The chief of the Mississippi Choctaw, Miko Beasley Denson, released the following statement on the death of longtime former chief, Phillip Martin.
“I, along with every member of our Tribe, am saddened by the passing of Philip Martin. He was a great man and a visionary leader. I had the privilege of working with Chief for many decades when I was on Tribal Council and leading various Tribal enterprises. He transformed the economy of our Tribe and with it the fate of our people. He modernized our government. Our Tribe and all of Indian Country would not be where we are today without his leadership, commitment to self-determination and his dedication to economic development. My prayers are with his family.”
The rest of the Choctaw Tribe's news release appears below:
Martin served as the democratically elected Tribal Chief for 28 years and served in Tribal government for 45. He brought the Choctaw people out of dire poverty by focusing on economic development and self-determination. He established over a dozen Tribally-owned enterprises, diversified the Tribe’s economy and created over 9,000 jobs. He was responsible for the creation of an 80-acre industrial park, a Tribally-owned construction company, and several public service enterprises. Due to his efforts, the Tribe is now one of Mississippi’s largest employers.
Martin built the Tribe’s first casino, the Silver Star Hotel and Casino, in 1994 and added a second casino, the Golden Moon, in 2002. The two casinos, Geyser Falls Water Theme Park and Dancing Rabbit Golf Club comprise Pearl River Resort, the largest and most profitable Choctaw enterprise. The Resort became a catalyst for economic growth and jobs not only on the Reservation but throughout East Central Mississippi.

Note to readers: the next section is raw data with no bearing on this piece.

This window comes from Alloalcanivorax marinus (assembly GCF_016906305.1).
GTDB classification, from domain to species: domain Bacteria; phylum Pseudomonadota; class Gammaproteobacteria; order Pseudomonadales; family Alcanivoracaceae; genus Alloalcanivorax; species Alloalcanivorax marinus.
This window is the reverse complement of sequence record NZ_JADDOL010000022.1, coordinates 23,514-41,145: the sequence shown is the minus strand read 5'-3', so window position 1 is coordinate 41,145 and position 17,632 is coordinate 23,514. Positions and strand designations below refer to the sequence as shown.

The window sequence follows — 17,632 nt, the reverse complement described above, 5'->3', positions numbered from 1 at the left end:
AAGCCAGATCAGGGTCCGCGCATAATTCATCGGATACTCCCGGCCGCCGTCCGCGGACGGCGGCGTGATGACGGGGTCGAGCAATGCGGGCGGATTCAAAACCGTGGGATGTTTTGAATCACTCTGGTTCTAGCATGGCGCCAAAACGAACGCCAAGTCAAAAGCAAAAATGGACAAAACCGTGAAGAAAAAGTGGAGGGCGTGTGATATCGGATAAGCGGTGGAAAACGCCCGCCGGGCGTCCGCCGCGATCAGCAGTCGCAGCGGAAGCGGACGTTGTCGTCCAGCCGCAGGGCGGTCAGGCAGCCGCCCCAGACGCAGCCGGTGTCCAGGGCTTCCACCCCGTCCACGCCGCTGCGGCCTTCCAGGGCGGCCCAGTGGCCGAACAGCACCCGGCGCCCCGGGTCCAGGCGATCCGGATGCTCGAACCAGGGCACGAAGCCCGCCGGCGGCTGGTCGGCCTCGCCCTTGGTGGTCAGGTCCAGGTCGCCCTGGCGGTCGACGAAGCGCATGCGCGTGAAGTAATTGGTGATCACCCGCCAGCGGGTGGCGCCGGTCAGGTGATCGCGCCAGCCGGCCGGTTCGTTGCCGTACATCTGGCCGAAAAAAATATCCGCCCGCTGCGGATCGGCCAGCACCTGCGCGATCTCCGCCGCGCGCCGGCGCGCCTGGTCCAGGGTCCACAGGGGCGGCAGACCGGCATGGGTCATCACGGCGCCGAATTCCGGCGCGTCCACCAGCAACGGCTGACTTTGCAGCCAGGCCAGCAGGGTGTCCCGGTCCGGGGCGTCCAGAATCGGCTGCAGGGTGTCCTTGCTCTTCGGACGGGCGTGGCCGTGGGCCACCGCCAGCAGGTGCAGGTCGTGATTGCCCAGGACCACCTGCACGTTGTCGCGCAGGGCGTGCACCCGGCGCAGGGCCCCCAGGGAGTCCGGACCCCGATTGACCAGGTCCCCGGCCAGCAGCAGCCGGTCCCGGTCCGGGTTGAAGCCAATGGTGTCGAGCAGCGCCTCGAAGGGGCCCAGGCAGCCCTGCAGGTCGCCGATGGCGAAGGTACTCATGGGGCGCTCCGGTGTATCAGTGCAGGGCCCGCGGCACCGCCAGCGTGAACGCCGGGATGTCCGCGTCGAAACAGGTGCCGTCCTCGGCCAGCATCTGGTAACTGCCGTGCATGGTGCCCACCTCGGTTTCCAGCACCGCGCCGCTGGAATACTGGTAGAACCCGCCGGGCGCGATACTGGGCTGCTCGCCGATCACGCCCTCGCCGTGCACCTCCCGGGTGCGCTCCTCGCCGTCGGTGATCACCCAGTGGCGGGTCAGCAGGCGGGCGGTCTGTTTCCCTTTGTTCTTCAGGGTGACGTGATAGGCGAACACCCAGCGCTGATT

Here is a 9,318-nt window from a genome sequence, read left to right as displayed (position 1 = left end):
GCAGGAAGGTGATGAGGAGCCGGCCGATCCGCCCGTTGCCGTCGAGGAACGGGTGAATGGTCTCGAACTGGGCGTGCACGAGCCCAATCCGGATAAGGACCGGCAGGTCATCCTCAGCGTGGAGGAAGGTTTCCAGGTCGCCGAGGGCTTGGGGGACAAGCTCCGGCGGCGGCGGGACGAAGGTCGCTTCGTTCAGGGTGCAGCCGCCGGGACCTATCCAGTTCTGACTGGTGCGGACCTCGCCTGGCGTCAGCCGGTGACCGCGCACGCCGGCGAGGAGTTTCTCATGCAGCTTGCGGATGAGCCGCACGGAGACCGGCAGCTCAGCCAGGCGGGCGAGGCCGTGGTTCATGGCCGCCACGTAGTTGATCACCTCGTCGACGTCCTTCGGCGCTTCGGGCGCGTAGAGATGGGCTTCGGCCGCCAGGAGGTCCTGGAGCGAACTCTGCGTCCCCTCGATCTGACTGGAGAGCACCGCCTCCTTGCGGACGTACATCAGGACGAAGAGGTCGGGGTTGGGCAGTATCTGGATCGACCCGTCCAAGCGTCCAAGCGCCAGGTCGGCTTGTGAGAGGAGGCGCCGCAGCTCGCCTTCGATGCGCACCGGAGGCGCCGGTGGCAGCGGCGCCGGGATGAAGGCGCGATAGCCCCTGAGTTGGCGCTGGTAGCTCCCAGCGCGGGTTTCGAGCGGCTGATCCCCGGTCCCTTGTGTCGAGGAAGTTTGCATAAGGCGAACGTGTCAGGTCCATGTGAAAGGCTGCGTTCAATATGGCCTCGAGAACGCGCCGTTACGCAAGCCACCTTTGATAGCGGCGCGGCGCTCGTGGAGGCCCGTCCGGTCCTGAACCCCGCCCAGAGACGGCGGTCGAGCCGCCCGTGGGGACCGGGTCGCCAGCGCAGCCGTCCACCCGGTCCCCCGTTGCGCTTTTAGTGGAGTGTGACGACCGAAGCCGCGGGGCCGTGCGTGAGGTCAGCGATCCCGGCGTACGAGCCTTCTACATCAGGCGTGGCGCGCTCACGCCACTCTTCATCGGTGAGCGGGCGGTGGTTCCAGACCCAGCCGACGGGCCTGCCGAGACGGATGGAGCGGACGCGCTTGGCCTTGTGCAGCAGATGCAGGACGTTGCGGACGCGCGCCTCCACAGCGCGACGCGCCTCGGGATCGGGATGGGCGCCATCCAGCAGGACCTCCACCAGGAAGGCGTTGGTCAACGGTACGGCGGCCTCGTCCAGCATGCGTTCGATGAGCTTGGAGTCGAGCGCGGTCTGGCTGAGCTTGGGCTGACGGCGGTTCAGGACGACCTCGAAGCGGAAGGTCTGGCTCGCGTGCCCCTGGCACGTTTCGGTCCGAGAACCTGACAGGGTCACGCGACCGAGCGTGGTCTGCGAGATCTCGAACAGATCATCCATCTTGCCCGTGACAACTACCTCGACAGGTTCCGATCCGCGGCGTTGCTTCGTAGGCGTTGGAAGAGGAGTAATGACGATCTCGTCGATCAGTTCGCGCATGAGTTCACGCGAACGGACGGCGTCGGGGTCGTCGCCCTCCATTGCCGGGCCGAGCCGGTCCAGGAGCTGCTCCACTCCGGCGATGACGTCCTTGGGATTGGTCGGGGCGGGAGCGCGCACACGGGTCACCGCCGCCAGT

The list of his other accomplishments and awards is long. He served in the Air Force for ten years, was president of the National Tribal Chairmen’s Association and president of United South and Eastern Tribes, Inc. He was the first president of the Board of Regents of Haskell Indian Junior College, now Haskell Indian Nations University. He established the Choctaw Tribal Scholarship Program which allows all Tribal students to attend the colleges and universities of their choice.
His achievements have been honored by dozens of national organizations, among them the Small Business Administration, the United Indian Development Association, the United Indian Youth Organization and the U.S. Department of Housing and Urban Development.
He held an honorary degree from Millsaps College, is a member of the Mississippi Business Hall of Fame and was named Man of the Year by the Philadelphia Neshoba County Chamber of Commerce in 1997.
He is survived by his wife Bonnie, daughters Deborah Lewis and Patricia Gibson, 5 grandchildren and 4 great grandchildren.